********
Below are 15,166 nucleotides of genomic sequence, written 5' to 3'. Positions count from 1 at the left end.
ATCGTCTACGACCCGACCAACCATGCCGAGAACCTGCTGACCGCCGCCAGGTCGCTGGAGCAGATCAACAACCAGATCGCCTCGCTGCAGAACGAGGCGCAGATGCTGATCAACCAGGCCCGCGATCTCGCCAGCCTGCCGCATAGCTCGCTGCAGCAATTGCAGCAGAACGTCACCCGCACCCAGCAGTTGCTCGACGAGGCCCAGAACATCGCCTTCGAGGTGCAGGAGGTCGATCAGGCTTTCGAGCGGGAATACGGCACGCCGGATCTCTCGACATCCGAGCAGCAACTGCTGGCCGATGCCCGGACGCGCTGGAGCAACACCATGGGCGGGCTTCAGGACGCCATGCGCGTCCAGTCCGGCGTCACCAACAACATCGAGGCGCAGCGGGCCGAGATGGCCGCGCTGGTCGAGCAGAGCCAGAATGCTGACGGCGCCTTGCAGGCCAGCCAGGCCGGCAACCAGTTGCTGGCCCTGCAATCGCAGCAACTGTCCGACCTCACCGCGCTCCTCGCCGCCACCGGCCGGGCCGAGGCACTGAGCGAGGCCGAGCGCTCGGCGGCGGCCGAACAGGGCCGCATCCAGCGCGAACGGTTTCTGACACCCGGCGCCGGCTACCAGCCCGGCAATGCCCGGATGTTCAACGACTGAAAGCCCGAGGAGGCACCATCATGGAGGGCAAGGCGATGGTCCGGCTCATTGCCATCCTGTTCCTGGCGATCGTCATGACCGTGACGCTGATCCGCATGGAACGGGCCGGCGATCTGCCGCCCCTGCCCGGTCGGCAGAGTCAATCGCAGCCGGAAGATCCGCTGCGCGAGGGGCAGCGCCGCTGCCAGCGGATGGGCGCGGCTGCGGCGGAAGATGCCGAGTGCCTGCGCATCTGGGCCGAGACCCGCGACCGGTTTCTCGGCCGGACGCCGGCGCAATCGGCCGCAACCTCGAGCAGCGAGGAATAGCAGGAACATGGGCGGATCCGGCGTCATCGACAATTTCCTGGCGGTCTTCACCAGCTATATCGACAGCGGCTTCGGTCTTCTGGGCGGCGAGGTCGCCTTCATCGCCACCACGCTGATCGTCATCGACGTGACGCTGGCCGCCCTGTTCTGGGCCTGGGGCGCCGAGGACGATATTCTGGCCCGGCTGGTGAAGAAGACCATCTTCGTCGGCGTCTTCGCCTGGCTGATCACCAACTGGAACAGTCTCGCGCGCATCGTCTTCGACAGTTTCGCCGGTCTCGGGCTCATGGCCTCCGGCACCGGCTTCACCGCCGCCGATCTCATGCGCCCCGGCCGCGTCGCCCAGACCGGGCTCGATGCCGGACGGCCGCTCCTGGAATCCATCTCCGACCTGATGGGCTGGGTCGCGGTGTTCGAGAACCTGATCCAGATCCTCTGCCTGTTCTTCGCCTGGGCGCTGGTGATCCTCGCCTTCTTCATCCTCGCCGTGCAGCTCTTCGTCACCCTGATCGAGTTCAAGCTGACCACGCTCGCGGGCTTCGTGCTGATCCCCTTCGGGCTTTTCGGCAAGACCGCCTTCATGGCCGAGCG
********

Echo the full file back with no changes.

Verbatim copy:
Below are 15,166 nucleotides of genomic sequence, written 5' to 3'. Positions count from 1 at the left end.
ATCGTCTACGACCCGACCAACCATGCCGAGAACCTGCTGACCGCCGCCAGGTCGCTGGAGCAGATCAACAACCAGATCGCCTCGCTGCAGAACGAGGCGCAGATGCTGATCAACCAGGCCCGCGATCTCGCCAGCCTGCCGCATAGCTCGCTGCAGCAATTGCAGCAGAACGTCACCCGCACCCAGCAGTTGCTCGACGAGGCCCAGAACATCGCCTTCGAGGTGCAGGAGGTCGATCAGGCTTTCGAGCGGGAATACGGCACGCCGGATCTCTCGACATCCGAGCAGCAACTGCTGGCCGATGCCCGGACGCGCTGGAGCAACACCATGGGCGGGCTTCAGGACGCCATGCGCGTCCAGTCCGGCGTCACCAACAACATCGAGGCGCAGCGGGCCGAGATGGCCGCGCTGGTCGAGCAGAGCCAGAATGCTGACGGCGCCTTGCAGGCCAGCCAGGCCGGCAACCAGTTGCTGGCCCTGCAATCGCAGCAACTGTCCGACCTCACCGCGCTCCTCGCCGCCACCGGCCGGGCCGAGGCACTGAGCGAGGCCGAGCGCTCGGCGGCGGCCGAACAGGGCCGCATCCAGCGCGAACGGTTTCTGACACCCGGCGCCGGCTACCAGCCCGGCAATGCCCGGATGTTCAACGACTGAAAGCCCGAGGAGGCACCATCATGGAGGGCAAGGCGATGGTCCGGCTCATTGCCATCCTGTTCCTGGCGATCGTCATGACCGTGACGCTGATCCGCATGGAACGGGCCGGCGATCTGCCGCCCCTGCCCGGTCGGCAGAGTCAATCGCAGCCGGAAGATCCGCTGCGCGAGGGGCAGCGCCGCTGCCAGCGGATGGGCGCGGCTGCGGCGGAAGATGCCGAGTGCCTGCGCATCTGGGCCGAGACCCGCGACCGGTTTCTCGGCCGGACGCCGGCGCAATCGGCCGCAACCTCGAGCAGCGAGGAATAGCAGGAACATGGGCGGATCCGGCGTCATCGACAATTTCCTGGCGGTCTTCACCAGCTATATCGACAGCGGCTTCGGTCTTCTGGGCGGCGAGGTCGCCTTCATCGCCACCACGCTGATCGTCATCGACGTGACGCTGGCCGCCCTGTTCTGGGCCTGGGGCGCCGAGGACGATATTCTGGCCCGGCTGGTGAAGAAGACCATCTTCGTCGGCGTCTTCGCCTGGCTGATCACCAACTGGAACAGTCTCGCGCGCATCGTCTTCGACAGTTTCGCCGGTCTCGGGCTCATGGCCTCCGGCACCGGCTTCACCGCCGCCGATCTCATGCGCCCCGGCCGCGTCGCCCAGACCGGGCTCGATGCCGGACGGCCGCTCCTGGAATCCATCTCCGACCTGATGGGCTGGGTCGCGGTGTTCGAGAACCTGATCCAGATCCTCTGCCTGTTCTTCGCCTGGGCGCTGGTGATCCTCGCCTTCTTCATCCTCGCCGTGCAGCTCTTCGTCACCCTGATCGAGTTCAAGCTGACCACGCTCGCGGGCTTCGTGCTGATCCCCTTCGGGCTTTTCGGCAAGACCGCCTTCATGGCCGAGCG